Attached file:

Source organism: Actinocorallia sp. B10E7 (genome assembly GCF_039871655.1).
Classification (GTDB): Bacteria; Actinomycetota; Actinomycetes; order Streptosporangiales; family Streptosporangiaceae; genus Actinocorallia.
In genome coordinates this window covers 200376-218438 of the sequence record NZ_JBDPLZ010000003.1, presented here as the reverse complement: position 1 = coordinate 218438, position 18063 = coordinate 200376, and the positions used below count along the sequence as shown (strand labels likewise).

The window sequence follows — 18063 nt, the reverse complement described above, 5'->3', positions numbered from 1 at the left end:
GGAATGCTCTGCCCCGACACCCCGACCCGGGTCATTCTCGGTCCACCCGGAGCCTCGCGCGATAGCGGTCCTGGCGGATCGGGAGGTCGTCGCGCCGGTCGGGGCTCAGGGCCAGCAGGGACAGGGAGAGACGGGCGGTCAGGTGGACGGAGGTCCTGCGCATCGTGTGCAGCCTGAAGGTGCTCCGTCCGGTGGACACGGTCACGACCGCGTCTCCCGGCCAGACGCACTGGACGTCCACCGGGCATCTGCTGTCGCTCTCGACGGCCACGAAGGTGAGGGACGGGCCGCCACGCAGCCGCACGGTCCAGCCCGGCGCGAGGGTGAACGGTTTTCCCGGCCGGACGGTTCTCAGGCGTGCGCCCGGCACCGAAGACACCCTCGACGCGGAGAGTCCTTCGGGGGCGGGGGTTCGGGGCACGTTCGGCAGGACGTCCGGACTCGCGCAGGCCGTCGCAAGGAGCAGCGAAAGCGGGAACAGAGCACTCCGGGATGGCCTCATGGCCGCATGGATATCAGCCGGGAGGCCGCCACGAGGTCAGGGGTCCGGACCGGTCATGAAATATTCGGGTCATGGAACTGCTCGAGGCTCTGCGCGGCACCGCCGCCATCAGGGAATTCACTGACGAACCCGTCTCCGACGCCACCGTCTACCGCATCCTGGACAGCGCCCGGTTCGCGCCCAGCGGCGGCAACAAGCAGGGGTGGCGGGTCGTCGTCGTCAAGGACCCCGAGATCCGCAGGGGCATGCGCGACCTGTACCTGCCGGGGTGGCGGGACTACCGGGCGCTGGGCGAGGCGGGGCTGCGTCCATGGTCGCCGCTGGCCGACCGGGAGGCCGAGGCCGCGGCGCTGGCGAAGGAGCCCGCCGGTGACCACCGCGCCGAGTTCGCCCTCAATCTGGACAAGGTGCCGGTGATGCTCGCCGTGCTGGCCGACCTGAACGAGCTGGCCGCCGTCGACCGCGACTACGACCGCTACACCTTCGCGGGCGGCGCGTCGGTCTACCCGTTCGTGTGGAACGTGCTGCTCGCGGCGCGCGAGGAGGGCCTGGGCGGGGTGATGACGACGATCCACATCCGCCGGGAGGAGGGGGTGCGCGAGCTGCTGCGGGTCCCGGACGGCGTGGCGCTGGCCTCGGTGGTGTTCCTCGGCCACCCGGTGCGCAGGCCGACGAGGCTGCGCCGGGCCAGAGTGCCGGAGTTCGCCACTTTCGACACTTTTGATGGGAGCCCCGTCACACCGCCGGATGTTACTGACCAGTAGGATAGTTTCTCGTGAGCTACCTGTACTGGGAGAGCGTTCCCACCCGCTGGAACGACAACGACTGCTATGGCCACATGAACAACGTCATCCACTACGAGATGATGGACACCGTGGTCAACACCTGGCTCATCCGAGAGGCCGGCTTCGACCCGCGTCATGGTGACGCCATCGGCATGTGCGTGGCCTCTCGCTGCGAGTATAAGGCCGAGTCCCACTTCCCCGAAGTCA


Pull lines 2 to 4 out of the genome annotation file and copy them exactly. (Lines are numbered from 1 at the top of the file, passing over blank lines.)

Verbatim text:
Classification (GTDB): Bacteria; Actinomycetota; Actinomycetes; order Streptosporangiales; family Streptosporangiaceae; genus Actinocorallia.
In genome coordinates this window covers 200376-218438 of the sequence record NZ_JBDPLZ010000003.1, presented here as the reverse complement: position 1 = coordinate 218438, position 18063 = coordinate 200376, and the positions used below count along the sequence as shown (strand labels likewise).

The window sequence follows — 18063 nt, the reverse complement described above, 5'->3', positions numbered from 1 at the left end: